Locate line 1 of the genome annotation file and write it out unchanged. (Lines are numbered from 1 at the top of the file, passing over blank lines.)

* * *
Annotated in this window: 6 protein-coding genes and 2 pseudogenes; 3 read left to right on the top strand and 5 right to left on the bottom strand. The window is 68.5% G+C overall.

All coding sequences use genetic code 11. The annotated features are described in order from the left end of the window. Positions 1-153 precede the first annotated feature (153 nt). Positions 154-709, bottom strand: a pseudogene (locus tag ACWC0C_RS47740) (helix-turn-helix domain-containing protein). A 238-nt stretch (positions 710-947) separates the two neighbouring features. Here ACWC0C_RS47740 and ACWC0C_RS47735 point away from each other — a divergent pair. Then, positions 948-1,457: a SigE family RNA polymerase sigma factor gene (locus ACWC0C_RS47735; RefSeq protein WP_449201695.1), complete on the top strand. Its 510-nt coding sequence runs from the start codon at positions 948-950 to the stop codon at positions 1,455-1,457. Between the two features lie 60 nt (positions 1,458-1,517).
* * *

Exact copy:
Annotated in this window: 6 protein-coding genes and 2 pseudogenes; 3 read left to right on the top strand and 5 right to left on the bottom strand. The window is 68.5% G+C overall.